Data Sovereignty

Data Sovereignty

Possession is nine tenths of the law

In a little over a decade, software as a service, otherwise known as the Cloud, has mushroomed. For a number of very good reasons, a hosted service, sold by subscription, is rapidly becoming the de facto method of providing business and professional software. However:

While terrifically convenient and easy to get into, Cloud software companies only offer a rigid menu of features which are supplemented with wildly varying degrees of cost and difficulty. They are conspicuous hacking targets; they are liable to outages, bankruptcy, or acquisition by (your) competitors; they are profligate data miners, and on average they are—often by design—difficult to sever relations with.

The idea of data sovereignty is, for customers of these services, to establish strategies for improving one's bargaining position, where the extreme solution is running the service yourself. For providers, it's about designing products and services where privacy, customizability, and exportability are principal differentiators. A growing number of organizations fit both of these descriptions at the same time.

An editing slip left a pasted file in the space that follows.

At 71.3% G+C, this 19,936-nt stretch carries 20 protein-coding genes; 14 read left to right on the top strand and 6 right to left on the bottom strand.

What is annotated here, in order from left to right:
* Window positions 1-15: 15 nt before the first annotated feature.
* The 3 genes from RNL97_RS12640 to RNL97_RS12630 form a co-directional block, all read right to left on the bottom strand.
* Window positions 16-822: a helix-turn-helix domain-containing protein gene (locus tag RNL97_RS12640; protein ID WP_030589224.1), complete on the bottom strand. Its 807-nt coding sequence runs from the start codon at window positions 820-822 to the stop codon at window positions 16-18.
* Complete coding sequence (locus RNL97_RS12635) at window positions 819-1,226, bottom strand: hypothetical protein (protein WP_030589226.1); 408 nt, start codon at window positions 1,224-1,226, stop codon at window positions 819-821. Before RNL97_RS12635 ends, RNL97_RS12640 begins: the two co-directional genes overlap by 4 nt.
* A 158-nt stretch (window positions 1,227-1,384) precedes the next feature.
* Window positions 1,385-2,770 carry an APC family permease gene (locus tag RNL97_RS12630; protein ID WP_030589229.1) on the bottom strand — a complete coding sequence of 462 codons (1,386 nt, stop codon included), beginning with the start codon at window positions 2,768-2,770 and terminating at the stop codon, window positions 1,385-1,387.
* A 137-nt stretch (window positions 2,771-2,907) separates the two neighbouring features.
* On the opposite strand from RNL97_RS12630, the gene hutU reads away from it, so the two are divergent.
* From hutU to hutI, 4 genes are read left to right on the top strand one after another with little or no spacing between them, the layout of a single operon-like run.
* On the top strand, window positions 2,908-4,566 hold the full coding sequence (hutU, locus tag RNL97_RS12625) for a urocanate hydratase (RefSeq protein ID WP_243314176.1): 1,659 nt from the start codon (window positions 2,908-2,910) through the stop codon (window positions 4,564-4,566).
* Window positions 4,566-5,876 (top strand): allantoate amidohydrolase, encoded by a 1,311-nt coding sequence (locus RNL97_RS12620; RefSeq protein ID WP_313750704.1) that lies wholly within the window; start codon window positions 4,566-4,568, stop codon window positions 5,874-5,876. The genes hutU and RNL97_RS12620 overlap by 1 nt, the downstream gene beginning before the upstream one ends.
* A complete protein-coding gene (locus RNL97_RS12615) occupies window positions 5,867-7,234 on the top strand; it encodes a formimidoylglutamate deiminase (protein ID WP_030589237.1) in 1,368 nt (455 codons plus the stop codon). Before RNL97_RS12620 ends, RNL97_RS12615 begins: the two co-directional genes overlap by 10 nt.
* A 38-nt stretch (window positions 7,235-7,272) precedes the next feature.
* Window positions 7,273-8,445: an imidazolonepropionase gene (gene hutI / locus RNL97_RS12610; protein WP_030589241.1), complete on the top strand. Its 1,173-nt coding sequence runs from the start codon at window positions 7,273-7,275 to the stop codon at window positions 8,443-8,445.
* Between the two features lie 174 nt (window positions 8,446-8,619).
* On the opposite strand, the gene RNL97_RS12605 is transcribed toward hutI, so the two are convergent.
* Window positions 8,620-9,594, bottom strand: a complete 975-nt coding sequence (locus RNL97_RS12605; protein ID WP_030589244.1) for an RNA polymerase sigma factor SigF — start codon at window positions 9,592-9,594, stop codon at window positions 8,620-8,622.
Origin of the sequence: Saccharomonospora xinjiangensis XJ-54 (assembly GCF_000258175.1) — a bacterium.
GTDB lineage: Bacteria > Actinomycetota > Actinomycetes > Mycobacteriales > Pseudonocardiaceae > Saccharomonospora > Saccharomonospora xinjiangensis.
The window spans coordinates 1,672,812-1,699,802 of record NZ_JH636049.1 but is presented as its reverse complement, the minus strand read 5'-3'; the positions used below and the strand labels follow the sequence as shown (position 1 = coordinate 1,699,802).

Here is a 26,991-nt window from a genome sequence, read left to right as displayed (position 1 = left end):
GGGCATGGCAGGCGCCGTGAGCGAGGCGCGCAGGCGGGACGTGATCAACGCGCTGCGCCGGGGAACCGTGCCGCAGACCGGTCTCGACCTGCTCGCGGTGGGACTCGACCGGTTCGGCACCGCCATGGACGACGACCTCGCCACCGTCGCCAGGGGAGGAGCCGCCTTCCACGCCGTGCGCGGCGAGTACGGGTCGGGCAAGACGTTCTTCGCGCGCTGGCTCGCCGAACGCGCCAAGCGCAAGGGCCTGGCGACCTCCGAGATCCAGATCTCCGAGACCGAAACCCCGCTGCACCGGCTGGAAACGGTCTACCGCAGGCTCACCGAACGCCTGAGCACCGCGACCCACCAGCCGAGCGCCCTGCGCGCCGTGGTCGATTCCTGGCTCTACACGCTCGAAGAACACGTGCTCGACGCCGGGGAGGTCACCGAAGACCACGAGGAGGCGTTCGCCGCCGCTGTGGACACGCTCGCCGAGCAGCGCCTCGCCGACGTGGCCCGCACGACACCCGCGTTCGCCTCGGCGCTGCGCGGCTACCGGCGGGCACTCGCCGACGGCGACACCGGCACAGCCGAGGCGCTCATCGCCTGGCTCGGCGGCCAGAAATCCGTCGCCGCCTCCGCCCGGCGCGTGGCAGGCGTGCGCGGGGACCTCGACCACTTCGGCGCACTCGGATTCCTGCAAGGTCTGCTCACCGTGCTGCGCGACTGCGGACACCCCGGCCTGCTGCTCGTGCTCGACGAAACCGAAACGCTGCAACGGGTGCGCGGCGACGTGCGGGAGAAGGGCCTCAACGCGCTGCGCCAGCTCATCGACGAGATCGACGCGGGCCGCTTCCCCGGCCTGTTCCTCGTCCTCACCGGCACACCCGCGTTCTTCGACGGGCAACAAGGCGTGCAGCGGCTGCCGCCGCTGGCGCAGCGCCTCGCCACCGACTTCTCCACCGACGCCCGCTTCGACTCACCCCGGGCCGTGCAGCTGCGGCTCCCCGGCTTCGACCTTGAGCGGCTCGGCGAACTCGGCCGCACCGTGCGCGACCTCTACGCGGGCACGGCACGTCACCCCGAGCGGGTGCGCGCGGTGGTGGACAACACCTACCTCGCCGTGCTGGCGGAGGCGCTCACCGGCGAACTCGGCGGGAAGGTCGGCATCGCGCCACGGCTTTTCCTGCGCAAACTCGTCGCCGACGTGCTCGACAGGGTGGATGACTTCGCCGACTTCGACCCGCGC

Origin Story

This theme is grounded in a comprehensive digital transformation project. The client had been finding itself replacing its information infrastructure every three years since 1996, with increasing expense and complexity. Each new system also inevitably meant trading away at least one piece that worked, for at least one piece that ultimately didn't.

At the start of the project, the organization was at the mercy of a boutique SaaS vendor who handled everything from the website to the back-office, and did it badly. Over the course of this herculean project—among many other things—we came up with techniques for:

The Program

The program of this theme, in addition to refining these aforementioned techniques, is to come up with a set of methods for grading both the sensitivity of an organization's data, and the peculiarity of the necessary operations over it: costing alternatives to the Cloud, as well as alternatives within the Cloud. The goal is for a user of the resulting technique to make more prudent decisions regarding their relationships with vendors, and ultimately figure out the right mix of information infrastructure that is leased, and infrastructure that is owned outright. The same process can be applied to vendors, to anticipate the inevitable: a more sophisticated clientele.